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Gene Editing To Be Used In Eliminating HIV

First Posted: May 04, 2017 06:20 AM EDT
Researchers In Genetic Surgery At Temple University Develop Technique To Eliminate HIV In Human Cells
Scientists Dr. Kamel Khalili (L) and Rafal Kaminski (R), members of the research team, work to prepare DNA cells in bacteria as part of the HIV elimination process.
(Photo : William Thomas Cain/Getty Images)

Researchers may be one step closer to curing HIV. A team from Temple University is currently developing a gene editing technique to remove HIV infection in mice.

Called CRISPR -- the gene-editing tool used -- enables scientists cut out and insert specific portions of DNA, which the researchers then used to excise HIV from the mice. According to CBS News, this was the first time that the CRISPR was used to shut down HIV replication. It was also the first time that the virus was eliminated from animal cells.

To understand CRISPR, it is somewhat similar to microscopic scissors that snip unwanted pieces of DNA, then replace them with a new piece. The study, which was published in the journal Molecular Therapy, showed three animal models, including a "humanized" model where human immune cells that were infected with HIV were transplanted in lab mice.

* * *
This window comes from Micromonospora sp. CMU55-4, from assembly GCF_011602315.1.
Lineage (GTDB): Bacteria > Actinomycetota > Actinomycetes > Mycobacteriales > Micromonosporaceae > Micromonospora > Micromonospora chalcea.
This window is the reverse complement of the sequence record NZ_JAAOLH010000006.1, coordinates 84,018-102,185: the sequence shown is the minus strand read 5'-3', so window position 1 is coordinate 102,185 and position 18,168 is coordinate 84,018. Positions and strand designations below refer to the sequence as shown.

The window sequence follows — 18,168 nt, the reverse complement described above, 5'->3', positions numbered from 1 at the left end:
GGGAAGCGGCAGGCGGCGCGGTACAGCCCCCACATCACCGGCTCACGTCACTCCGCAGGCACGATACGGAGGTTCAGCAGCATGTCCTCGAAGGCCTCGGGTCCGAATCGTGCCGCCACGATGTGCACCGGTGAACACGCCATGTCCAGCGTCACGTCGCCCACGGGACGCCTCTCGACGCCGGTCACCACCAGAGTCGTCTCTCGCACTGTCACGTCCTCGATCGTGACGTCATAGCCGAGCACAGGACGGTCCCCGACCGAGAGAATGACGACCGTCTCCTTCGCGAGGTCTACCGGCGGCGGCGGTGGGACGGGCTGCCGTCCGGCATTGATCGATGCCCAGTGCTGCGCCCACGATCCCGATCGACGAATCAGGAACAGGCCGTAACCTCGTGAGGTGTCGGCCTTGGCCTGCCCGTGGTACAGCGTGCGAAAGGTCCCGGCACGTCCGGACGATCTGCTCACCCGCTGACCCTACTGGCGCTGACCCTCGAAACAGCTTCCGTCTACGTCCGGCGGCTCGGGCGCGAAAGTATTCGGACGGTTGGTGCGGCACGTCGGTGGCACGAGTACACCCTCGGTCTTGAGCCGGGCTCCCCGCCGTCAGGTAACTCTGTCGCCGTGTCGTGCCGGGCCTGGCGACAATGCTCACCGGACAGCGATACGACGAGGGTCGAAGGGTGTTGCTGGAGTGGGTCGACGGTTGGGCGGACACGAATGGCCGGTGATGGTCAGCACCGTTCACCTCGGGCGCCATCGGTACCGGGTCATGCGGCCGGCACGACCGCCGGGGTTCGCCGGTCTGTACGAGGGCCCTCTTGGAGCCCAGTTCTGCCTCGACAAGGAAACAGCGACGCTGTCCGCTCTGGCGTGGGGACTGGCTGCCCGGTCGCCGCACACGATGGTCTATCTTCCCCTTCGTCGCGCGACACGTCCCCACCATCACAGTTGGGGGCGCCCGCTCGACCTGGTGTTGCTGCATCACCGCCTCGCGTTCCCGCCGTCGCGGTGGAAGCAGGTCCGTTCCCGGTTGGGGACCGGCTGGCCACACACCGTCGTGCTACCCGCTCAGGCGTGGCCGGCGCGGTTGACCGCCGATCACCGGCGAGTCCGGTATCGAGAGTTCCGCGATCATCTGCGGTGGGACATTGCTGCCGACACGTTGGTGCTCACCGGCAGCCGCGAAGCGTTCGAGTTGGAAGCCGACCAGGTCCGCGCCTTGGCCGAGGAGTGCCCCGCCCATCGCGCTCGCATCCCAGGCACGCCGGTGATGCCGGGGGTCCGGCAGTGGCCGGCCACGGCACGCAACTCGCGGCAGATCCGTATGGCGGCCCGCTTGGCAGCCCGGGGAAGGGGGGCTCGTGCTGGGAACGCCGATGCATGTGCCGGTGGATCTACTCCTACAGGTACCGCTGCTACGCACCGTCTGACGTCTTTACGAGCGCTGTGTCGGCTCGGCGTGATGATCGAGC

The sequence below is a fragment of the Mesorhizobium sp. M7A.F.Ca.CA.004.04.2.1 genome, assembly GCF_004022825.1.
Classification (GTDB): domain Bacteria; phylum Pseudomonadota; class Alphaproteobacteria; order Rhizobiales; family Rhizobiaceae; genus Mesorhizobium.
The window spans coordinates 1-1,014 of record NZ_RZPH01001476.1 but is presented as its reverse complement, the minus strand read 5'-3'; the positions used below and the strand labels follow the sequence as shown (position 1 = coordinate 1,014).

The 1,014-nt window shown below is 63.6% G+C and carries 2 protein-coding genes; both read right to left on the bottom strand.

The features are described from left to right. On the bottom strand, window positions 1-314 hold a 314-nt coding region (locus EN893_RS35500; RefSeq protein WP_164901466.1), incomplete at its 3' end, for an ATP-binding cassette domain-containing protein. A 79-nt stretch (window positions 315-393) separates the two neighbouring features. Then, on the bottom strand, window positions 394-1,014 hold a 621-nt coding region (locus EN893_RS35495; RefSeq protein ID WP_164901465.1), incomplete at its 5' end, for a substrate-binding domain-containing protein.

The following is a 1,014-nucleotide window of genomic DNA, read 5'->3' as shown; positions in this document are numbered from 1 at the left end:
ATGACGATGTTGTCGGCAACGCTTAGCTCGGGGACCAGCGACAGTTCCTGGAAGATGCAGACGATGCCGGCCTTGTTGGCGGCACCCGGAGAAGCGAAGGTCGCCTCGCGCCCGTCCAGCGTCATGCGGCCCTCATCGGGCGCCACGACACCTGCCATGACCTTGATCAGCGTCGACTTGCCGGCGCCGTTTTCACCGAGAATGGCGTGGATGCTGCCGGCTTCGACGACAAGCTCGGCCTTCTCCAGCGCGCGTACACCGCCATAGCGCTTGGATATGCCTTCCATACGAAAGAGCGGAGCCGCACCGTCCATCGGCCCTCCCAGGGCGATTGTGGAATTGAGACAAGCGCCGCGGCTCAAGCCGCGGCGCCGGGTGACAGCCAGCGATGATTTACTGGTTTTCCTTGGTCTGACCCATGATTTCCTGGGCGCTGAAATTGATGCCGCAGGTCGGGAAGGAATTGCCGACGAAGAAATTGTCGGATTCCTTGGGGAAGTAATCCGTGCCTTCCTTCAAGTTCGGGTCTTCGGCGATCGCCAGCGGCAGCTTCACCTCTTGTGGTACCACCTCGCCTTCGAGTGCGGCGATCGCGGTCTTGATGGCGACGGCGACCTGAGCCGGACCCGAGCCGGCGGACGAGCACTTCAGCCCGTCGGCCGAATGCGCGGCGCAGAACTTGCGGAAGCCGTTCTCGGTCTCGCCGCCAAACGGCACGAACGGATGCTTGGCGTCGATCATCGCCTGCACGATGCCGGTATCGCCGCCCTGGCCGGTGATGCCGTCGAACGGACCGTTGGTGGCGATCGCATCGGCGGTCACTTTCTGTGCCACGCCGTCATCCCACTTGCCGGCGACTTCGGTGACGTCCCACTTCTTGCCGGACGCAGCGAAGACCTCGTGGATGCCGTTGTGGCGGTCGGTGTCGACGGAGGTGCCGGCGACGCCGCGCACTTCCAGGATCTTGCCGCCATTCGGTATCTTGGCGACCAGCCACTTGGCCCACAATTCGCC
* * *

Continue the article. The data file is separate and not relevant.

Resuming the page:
Kamel Kahlili, director of Temple's center for neurovirology, said that he never thought the CRISPR system could work with such efficiency and precision when they started the research.

GEN noted that this is the first study to demonstrate that HIV-1 replication can be shut down. It also reported that the virus can also be eliminated from infected cells in animals. Co-author Wenhui Hu, an associate professor in the Center for Metabolic Disease Research at Lewis Katz School of Medicine at Temple University, said that this study is more comprehensive than what was researched before. The latest study showed that the team was able to genetically inactivate HIV-1 in transgenic mice. It effectively reduced the RNA expression of the genes by 60 percent to 95 percent.

The work is a sign of progress in the medical community. However, there could be years of work that scientists have to do before they could find a reliable cure for HIV. Since the beginning of the HIV/AIDS epidemic, over 70 million people have been infected by the virus and over 35 million died.

The stakes to cure HIV is high, and the Temple team is only one of the many that are trying to find a cure for the dangerous virus. Today, there are drug treatments that can reduce the virus to nearly undetectable levels, but there is a possibility that HIV can come back once treatment stops. "The basic science community in HIV research is now very focused on finding a cure," said Paul Voldberding, head of the institute.

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